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Book Forum: Psychotherapies   |    
Relational Therapy for Personality Disorders
Am J Psychiatry 2001;158:334-a-335. doi:10.1176/appi.ajp.158.2.334-a
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Topeka, Kan.

By Jeffrey J. Magnavita. New York, John Wiley & Sons, 1999, 291 pp., $45.00.

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The unsuspecting reader may assume that the "relational therapy" referred to in the title of this book is a variant of relational psychoanalysis, the increasingly popular theoretical school deriving from the work of Stephen Mitchell, Lewis Aron, and others. However, Jeffrey Magnavita uses "relational therapy" to refer to integrative relational psychotherapy, a model of conceptual understanding and treatment that leans heavily on familiar theories of family systems. To his credit, Magnavita avoids the frequent problem of reductionism by fully acknowledging the necessity of thinking in biopsychosocial terms. Genetic factors and temperament are taken into account. He also values psychodynamic thinking in understanding how early attachment relationships create patterns of internal object relations that are played out within family systems. He reviews much of the existing literature on personality disorders in a scholarly fashion and comes up with his own classification of dysfunctional personological systems. The subtypes involved in this taxonomy take some getting used to. For example, the paranoid dysfunctional personological system is abbreviated as "Par Dps," the somatic dysfunctional personological system is abbreviated "Som Dps," and so forth.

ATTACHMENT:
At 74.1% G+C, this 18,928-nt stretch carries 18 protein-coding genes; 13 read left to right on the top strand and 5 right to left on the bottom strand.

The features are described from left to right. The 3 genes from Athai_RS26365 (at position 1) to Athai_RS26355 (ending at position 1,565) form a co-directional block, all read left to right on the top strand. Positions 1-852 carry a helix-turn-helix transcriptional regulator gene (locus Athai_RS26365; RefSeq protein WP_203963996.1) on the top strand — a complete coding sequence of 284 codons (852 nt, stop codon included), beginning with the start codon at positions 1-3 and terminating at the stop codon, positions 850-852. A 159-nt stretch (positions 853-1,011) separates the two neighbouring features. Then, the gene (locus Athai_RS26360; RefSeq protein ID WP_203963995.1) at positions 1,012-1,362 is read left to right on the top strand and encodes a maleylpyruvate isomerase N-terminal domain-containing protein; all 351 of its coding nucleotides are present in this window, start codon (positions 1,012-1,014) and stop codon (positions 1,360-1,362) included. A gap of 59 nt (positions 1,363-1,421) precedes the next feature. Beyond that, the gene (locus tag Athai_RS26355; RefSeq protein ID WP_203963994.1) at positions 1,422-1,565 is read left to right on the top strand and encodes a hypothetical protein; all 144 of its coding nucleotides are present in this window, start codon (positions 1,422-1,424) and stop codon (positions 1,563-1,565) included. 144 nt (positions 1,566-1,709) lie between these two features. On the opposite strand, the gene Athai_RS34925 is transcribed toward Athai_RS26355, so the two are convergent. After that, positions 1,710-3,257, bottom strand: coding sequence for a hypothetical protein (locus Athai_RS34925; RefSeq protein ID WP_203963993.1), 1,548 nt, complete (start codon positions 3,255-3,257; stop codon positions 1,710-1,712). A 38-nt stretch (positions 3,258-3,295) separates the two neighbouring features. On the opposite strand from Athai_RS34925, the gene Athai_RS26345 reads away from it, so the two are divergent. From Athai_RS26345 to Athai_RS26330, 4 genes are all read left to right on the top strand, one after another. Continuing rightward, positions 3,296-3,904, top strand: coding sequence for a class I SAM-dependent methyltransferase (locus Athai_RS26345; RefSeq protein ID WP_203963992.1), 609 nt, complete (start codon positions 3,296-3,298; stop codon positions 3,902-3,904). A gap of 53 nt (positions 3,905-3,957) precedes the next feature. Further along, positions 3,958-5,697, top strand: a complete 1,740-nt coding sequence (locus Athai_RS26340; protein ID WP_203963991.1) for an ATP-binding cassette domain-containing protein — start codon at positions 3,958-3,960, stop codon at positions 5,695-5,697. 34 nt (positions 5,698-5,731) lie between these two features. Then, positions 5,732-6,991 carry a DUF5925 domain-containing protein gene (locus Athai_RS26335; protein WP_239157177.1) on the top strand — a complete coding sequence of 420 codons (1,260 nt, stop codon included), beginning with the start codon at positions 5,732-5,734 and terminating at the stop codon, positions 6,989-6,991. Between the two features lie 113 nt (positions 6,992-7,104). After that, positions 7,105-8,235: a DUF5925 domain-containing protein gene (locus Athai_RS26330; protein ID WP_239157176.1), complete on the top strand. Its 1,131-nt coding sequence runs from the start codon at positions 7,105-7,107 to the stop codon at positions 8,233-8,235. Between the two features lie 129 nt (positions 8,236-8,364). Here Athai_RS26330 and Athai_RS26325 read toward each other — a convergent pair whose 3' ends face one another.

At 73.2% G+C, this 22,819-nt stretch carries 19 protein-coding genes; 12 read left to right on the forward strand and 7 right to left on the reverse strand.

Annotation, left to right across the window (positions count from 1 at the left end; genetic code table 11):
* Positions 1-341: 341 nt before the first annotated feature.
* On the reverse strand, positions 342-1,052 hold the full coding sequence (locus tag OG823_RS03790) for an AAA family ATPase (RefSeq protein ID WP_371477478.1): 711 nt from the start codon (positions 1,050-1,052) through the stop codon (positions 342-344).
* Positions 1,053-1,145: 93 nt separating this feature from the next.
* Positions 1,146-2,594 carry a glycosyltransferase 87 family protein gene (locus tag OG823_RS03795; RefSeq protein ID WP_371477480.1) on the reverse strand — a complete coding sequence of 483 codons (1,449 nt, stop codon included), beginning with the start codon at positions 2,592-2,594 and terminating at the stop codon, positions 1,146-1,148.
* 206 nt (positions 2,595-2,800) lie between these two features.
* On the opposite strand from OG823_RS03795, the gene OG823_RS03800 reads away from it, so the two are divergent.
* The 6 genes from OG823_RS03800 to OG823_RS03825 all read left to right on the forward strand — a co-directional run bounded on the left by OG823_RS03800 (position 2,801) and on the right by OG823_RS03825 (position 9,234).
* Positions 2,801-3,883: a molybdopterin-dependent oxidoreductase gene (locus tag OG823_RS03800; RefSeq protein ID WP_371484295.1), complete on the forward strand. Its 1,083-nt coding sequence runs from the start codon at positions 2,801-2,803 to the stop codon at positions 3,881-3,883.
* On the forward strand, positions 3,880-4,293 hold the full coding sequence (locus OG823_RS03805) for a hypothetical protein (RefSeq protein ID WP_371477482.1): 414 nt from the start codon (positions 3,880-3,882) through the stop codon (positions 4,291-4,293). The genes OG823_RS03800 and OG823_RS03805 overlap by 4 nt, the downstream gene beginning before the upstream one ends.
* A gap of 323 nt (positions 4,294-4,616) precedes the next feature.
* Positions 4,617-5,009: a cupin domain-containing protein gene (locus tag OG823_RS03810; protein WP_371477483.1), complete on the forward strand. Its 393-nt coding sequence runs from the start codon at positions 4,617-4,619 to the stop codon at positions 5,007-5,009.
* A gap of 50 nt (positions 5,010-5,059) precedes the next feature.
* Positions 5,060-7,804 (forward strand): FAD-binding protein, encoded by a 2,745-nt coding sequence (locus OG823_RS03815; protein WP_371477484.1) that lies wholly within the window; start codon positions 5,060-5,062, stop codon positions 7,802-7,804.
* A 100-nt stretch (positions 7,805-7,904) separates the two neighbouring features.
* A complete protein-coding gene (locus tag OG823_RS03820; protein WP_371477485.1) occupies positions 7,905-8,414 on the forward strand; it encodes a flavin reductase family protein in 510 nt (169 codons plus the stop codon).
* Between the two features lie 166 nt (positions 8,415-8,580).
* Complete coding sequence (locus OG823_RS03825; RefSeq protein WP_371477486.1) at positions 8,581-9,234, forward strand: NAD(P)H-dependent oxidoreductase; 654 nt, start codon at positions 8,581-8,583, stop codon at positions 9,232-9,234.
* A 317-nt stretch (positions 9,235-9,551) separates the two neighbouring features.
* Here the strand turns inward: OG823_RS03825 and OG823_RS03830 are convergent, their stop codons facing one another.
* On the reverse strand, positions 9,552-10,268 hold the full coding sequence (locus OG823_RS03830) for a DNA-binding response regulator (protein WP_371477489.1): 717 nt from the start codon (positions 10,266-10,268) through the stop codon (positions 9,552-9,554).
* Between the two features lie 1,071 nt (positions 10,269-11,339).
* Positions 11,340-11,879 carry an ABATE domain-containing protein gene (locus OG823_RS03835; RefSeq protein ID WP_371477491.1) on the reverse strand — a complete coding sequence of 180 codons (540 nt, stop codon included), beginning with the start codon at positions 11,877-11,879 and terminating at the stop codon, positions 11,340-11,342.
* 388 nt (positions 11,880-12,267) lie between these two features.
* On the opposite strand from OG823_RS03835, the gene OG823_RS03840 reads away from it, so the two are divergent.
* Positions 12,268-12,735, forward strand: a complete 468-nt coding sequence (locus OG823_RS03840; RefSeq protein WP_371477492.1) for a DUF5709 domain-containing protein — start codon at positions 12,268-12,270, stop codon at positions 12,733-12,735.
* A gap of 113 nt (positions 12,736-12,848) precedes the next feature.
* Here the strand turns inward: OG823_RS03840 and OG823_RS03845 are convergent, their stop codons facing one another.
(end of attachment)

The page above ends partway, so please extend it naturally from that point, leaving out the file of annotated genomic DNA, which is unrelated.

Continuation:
The author goes over a number of treatment interventions in a truly pluralistic manner, drawing from many different theoretical schools. Unfortunately, what readers gain in the breadth of the author’s coverage is not matched by the depth of case material. What is sorely lacking in the book is a detailed and extended clinical case that illustrates the author’s method in great detail. The clinical examples provided are quite sketchy and unsatisfying. So the reader is left with headlines but no details. The other major deficiency in the book is lack of any empirical evidence that the approach is useful. Even in the absence of systematic research, the author might have at least outlined a way to study the method that he is proposing.

Psychiatrists and other mental health professionals who are interested in family approaches to personality disorders might find this book interesting and useful. However, much more testing of the method is needed before one can endorse broad use of the treatment described.




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